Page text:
Western catalpa (Catalpa speciosa)
Nice to meet you!
I’m a deciduous tree (I lose my leaves in fall) native to North America. My name comes from the Muscogee (Creek) Nation word “kutuhlpa,” which means cigar, a reference to the shape of my fruit.
I’m fairly tall and imposing, growing as tall as 15 to 30 metres. I have a broad, rounded crown. My leaves are large and heart-shaped, giving me a charming appearance in the summer months. My foliage provides generous cover to passersby on hot summer days.
Why the greening team loves the western catalpa:
We chose this tree for its abundant flowers, which appear in spring or early summer. When in bloom, catalpas are covered with beautiful white trumpet-shaped blossoms, with purple markings and yellow spots. The flowers attract many pollinators, such as bees and butterflies, making them popular in gardens and parks.
HIS MOST RECENT ACTIVITIES
This summer, I and the other trees in planters in the Quartier des Spectacles accomplished these feats:
- Our transpiration helped cool the air by the equivalent of 1.30 cumulative degrees Celsius per day
- Our leaves helped filter gaseous pollutants equivalent to a total of approximately 2.027 mg of ozone
I had a great summer in downtown Montreal! Here’s how I and the other trees in the Quartier des Spectacles spent our time:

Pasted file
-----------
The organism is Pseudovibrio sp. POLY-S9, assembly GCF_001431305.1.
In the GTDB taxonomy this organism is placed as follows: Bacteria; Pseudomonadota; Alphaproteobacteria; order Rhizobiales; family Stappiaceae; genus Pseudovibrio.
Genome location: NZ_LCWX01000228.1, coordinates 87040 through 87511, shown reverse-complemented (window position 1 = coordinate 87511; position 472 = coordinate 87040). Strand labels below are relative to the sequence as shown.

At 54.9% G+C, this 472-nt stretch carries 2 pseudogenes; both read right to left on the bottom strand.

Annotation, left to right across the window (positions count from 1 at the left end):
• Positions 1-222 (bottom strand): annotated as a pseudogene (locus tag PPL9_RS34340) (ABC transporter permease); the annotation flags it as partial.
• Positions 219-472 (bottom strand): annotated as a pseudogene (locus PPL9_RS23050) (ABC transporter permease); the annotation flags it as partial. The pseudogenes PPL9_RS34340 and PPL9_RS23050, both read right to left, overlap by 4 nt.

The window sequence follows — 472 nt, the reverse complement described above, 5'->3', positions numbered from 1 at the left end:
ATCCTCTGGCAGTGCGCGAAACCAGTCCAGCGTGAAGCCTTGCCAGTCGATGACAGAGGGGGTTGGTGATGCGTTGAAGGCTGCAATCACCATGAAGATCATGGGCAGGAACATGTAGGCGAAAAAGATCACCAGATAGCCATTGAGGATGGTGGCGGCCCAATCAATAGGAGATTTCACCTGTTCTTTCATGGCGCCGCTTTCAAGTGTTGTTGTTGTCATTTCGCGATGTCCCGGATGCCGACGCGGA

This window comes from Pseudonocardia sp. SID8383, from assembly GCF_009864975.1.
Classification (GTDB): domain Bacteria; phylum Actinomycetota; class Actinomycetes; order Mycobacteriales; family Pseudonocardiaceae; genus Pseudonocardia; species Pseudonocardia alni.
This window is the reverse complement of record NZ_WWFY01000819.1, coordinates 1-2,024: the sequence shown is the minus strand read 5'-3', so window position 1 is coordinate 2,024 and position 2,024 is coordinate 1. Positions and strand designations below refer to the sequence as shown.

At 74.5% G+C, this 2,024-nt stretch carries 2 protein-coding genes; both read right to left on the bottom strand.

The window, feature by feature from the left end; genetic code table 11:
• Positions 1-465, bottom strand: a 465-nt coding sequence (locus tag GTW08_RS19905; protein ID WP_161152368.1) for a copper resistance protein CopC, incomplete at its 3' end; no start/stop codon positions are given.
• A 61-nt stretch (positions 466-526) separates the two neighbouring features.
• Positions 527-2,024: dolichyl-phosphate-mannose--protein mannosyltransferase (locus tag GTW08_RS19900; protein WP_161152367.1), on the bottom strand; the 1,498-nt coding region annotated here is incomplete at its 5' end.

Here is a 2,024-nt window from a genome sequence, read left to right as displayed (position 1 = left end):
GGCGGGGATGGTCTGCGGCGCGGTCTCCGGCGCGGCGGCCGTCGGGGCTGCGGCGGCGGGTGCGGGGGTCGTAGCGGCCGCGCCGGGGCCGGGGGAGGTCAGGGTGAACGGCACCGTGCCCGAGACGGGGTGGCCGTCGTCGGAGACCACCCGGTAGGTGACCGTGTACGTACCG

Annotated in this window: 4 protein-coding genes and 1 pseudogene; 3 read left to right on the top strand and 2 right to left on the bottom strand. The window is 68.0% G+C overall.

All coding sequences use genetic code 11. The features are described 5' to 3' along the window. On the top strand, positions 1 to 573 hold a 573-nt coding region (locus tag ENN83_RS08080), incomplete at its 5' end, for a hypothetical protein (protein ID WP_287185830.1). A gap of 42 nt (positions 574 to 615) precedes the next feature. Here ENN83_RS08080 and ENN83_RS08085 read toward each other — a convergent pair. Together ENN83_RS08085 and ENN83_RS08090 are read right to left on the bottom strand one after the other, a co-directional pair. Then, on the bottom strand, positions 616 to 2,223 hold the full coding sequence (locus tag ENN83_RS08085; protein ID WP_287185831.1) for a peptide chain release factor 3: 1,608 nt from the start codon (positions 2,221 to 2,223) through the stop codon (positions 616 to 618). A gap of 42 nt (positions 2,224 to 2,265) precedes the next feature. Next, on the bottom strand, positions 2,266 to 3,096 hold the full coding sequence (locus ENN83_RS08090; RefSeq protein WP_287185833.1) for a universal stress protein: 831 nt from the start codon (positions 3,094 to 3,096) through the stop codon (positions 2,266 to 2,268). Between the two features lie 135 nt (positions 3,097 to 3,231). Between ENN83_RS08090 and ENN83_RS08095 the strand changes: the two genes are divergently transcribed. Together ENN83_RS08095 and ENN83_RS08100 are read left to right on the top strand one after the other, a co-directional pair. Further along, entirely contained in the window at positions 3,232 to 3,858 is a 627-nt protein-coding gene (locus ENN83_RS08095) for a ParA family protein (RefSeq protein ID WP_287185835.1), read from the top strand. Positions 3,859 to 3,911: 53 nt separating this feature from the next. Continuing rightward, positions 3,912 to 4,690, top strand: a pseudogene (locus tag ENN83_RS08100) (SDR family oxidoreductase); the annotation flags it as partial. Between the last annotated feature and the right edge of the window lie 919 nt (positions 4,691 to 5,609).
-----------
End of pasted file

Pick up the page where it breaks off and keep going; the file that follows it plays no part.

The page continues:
- We spent an average of nine hours a day contributing actively to cooling and cleaning the air
- We rested for an average of nine hours a day
- We spent about five hours a day in a protective mode: we closed our stomata to avoid losing any of our stored water
Help us identify our potted trees! Click here to suggest a name.
Did you know that trees transpire through their leaves? If you attach sap-flow sensors to the tree trunks, you can calculate the cooling effect of the trees. You just need to compare the surrounding temperature to the impact of the tree’s transpiration and shade. Isn’t that impressive?
The elimination of pollutant gases:
Trees are our best allies in the fight to eliminate pollutant gases! Thanks to sensors attached to the tree trunks, we can measure the amount of ozone that is absorbed by the leaves via their stomata (the cells that allow a plant to breathe, transpire and photosynthesize).
Why are we collecting this information?
The Quartier des Spectacles Partnership and its greening team have placed 93 trees in planters around the Quartier des Spectacles. The goal is to make downtown Montreal greener and more resilient in the face of climate change. To optimize its greening initiatives, the Partnership is collaborating with a specialized team and various academic partners. Two research projects are currently underway, in collaboration with UQAM. One of the studies focuses on how trees cope in the high-stress conditions of a city centre, while the other explores the impact of trees on the well-being of the population.
Click here to learn more about the research projects on the potted trees at the Quartier des Spectacles.